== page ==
Jasper and Zot
Teaching Time: 5 mins
Playing Time: 20-40 mins
Setup Time: 1 mins
Value For Money: High
Price: Print and Play
Solo Play Review
While I pick up little bits of graphic design and even occasional illustration I can't actually draw and remain fundamentally jealous of people able to draw as well as is displayed almost casually by Jasper and Zot, a simple one player time filler. The game is a neat, easy build, a single page of board and tokens and needs only two dice and the traditional opaque cup or bag for randomizing tokens.
The game consists of generating zombies and other elements in set patterns by rolling dice and picking tokens. The zombies come down the board from Zot with the intention of smashing Jasper's (your) prize winning pumpkins. As Jasper you can zap zombies, turning them into flower beds, and then set them on fire. Fire chains along flowerbeds and zombies generate your score. This continues until you kill through enough zombies or get all of your precious pumpkins smashed up, at which point you add up your score.
Play feels very much like a time filler game app, somewhere between Plants Vs Zombies and Space Invaders, which is not a bad thing by any means. It plays smoothly, looks great and has just enough challenge to distract without being demanding. With a knee tray in front of the telly you could be playing any of a range of good quality time waster phone or tablet games. Which is the biggest problem with Jasper and Zot since the game you're recreating is widely available and less fiddly on various devices. The player lacks much agency with achieving a decent score mostly dependent on enemies random generation patterns rather than planning and engagement. Over a few plays I found my score to have very little to do with my learning the game, in fact my first play through was one of my best scores. The game lacks the depth of puzzle sufficient to hold the attention long term but does make a decent time filler. No ranking system is included, so I found myself scoring around 130-150 points with no real idea if this was a good score or not. An alternative play mode would have been nice but is understandably absent given the small and neat package that the game makes.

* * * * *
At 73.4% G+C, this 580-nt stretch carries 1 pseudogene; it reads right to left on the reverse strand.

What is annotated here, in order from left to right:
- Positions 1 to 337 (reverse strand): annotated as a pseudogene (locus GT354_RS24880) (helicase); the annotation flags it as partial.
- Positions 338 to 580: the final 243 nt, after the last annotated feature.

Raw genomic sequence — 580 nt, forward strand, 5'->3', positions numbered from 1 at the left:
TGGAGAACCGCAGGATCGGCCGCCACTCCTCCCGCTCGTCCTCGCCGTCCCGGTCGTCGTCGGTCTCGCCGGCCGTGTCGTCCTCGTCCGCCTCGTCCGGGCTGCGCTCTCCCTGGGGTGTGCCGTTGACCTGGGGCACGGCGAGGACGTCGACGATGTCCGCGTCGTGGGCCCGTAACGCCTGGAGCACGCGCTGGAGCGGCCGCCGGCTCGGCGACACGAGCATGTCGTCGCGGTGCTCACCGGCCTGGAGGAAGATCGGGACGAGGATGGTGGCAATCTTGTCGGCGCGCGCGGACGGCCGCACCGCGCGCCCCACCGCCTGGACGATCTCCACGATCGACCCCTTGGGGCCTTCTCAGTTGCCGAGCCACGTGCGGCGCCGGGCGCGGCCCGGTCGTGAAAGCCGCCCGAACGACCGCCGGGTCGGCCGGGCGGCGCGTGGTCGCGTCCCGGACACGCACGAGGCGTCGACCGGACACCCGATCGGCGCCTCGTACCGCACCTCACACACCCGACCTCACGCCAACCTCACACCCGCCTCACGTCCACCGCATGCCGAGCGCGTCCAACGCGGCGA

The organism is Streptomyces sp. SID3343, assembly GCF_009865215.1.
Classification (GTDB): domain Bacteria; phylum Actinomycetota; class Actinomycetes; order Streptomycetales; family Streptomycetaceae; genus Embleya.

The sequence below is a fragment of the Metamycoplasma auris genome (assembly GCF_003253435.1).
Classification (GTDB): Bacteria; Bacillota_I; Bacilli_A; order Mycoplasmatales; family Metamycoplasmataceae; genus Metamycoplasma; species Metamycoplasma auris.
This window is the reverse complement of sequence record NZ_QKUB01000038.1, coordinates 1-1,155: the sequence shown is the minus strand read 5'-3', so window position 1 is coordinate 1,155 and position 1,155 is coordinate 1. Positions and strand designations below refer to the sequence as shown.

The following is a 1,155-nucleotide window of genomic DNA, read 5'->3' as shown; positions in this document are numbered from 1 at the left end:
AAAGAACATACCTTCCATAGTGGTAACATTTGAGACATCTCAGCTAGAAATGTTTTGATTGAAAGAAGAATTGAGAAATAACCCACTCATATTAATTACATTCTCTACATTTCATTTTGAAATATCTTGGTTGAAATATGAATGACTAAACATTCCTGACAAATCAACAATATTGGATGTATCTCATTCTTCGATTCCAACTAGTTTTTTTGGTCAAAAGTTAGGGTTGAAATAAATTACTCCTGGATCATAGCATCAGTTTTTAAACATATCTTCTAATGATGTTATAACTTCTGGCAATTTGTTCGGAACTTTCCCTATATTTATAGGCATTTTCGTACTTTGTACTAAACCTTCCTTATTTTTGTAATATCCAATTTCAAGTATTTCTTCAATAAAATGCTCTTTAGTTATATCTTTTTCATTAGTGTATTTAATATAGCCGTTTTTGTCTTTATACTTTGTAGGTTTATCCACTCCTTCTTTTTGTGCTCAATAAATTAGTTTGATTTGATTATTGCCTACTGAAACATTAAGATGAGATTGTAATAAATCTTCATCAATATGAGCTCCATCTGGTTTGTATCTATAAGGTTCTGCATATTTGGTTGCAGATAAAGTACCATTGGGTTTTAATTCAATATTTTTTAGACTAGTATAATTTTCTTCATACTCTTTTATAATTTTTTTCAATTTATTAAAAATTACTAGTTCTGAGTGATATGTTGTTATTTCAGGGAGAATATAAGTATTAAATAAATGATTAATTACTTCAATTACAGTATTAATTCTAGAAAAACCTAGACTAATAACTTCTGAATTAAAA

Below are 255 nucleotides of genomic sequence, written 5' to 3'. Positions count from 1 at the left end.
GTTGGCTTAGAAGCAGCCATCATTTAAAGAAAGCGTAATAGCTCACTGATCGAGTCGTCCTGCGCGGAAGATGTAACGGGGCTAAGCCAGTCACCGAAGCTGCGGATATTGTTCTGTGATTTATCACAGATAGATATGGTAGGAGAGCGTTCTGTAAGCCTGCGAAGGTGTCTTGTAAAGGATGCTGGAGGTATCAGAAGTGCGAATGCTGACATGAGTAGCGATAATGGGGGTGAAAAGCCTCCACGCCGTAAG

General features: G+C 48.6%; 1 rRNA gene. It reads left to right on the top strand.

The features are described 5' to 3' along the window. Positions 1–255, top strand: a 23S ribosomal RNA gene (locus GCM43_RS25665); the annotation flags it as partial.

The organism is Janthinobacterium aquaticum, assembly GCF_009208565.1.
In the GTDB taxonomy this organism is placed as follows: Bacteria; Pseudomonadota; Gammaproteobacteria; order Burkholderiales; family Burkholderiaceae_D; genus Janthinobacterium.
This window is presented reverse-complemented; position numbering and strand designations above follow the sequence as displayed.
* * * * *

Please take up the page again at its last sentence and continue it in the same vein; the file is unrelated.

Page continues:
As an aside, the rules of Jasper and Zot are a wonderful thing. Many fantastically presented Print and Plays chuck out their rules as a set of A4 pages making storage of the game about storage of the rules. The rules here are both clear, well presented and with lovely illustrations (its actually described as rules and colouring book, although I fear that actually colouring it in would ruin the lovely simplicity of the illustrations) but are also set into a neat leaflet format that folds into the same size as the board. Its a small thing but it makes keeping the game long term simple and satisfying.
This is a flawlessly presented solo time filler game, lacking in long term depth but with plenty of fun for the short term.